Movement complete, let the battle begin


June 8, 2016 (FORT IRWIN, California) — With the sun setting on a Kuwait-esque landscape on the evening of June 5, 2016, the preparation phase of what has been the two-year training focus for the Soldiers of the 1st Armored Brigade Combat Team, 34th Infantry Division, drew to an end.


With nearly 6,000 Soldiers on the ground at Fort Irwin, California, in addition to the transportation and staging of more than 1,500 pieces of equipment and countless pounds of gear, the Reception, Staging, Onward movement and Integration phase, or RSOI, has begun. This 5-day period in a contested environment will transition the 1/34th ABCT into the execution phase of its National Training Center rotation later this week.


The brigade first put boots-on-ground May 20, laying the groundwork to close the loop on the massive logistical operation assembling units and equipment from across the country.

“We’ve been preparing for this incredibly complex movement plan since we were notified of our rotation nearly two years ago,” said Chief Warrant Officer 2 David Mellon, brigade mobility officer for the 1/34th ABCT. “We’ve invested countless hours, and enlisted the support of hundreds of Service members, to accomplish this feat.”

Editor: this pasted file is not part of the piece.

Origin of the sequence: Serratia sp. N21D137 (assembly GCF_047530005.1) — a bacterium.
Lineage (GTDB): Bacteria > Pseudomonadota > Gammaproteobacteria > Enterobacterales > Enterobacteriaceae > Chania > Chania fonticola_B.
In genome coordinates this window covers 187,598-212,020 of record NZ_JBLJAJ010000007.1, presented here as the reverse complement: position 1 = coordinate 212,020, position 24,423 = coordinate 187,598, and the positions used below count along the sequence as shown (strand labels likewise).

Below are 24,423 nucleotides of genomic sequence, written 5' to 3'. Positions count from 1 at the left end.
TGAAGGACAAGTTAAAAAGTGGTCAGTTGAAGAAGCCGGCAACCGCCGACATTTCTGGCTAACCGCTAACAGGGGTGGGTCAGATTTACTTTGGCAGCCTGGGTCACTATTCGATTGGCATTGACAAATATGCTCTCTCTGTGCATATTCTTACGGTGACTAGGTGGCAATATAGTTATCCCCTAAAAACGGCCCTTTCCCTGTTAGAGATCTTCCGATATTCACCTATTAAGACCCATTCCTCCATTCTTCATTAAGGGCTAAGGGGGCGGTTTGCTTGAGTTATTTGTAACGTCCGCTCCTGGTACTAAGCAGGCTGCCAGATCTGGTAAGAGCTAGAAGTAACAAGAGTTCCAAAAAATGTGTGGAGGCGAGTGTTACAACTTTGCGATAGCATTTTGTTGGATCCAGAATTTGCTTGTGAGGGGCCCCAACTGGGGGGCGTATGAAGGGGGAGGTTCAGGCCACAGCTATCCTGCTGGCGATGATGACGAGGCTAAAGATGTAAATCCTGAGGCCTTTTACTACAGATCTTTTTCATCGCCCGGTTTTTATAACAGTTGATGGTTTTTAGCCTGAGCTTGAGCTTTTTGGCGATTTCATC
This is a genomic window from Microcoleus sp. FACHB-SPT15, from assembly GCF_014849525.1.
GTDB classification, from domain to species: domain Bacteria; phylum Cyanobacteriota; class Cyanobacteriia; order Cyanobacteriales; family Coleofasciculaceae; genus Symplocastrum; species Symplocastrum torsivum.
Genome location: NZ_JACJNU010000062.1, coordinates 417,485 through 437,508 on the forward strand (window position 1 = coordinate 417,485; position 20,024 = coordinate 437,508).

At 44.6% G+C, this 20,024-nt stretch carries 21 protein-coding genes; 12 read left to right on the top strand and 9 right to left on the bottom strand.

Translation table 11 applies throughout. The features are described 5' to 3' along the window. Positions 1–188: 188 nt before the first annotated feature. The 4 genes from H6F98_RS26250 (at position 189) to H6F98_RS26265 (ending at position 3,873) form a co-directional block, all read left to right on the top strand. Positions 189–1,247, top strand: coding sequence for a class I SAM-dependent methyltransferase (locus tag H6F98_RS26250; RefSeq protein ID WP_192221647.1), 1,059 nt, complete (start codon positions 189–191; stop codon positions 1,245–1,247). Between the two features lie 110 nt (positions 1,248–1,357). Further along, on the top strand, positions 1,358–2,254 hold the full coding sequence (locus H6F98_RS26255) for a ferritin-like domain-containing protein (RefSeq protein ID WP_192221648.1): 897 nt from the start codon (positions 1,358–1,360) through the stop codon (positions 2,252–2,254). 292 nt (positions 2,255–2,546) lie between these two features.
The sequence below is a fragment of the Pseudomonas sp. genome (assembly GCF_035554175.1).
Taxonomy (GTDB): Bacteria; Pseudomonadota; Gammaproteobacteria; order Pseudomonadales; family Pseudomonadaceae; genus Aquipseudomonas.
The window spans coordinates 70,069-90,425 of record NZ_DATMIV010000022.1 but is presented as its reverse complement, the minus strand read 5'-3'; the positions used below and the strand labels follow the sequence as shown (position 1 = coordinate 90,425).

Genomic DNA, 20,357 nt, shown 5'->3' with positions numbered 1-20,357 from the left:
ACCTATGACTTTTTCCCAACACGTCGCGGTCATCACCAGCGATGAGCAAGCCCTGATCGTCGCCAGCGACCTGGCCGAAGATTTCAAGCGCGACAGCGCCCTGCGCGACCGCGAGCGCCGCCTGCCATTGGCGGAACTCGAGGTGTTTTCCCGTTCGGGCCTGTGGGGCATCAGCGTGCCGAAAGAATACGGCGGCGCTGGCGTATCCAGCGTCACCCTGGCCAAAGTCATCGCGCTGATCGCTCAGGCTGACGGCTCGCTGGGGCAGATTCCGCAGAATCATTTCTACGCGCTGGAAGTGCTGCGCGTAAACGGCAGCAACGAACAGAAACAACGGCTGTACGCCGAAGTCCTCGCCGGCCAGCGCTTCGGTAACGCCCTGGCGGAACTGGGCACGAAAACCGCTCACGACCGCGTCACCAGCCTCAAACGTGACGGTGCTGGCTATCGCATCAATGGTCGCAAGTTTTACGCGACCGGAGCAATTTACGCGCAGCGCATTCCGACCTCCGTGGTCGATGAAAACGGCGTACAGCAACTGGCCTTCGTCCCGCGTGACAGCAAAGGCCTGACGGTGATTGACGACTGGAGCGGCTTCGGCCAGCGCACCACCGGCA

Arriving in stages, 350 chartered bus movements and 90 flights brought Soldiers from muster formations across the nation to Fort Irwin, Mellon said.


Before the main body’s arrival to the Rotational Unit Bivouac Area, or RUBA, Soldiers were hard at work receiving the nearly 500 railcars from around the U.S. Once the more than 300 wheeled vehicles, 350 tracked vehicles and 1,400 containers were received at the Yermo Railhead Annex at Marine Corps Logistics Base Barstow, Soldiers began convoy operations down the Mannex Trail, a 30-mile trek through the Mojave Desert bridging the final leg of the journey to Fort Irwin.


“If lined up railcar-to-railcar, the trains would span nearly 11 miles long,” said Mellon. “This, in addition to the nearly 1,500 pieces of equipment and vehicles that were drawn from NTC’s prepositioned fleet – which greatly reduced shipping costs – allowed the brigade to reach its full combat power in a relatively short timeframe.”


Although a major accomplishment has been made through the logistics of the brigade, Soldiers still face a long and grueling road ahead of them in the coming three weeks. Around the clock operations have been initiated and the RUBA is officially considered a contested environment by the 11th Armored Cavalry Regiment, the active duty brigade opposing the 1/34th ABCT.


by Sgt. William Boecker
1st Armored Brigade Combat Team Public Affairs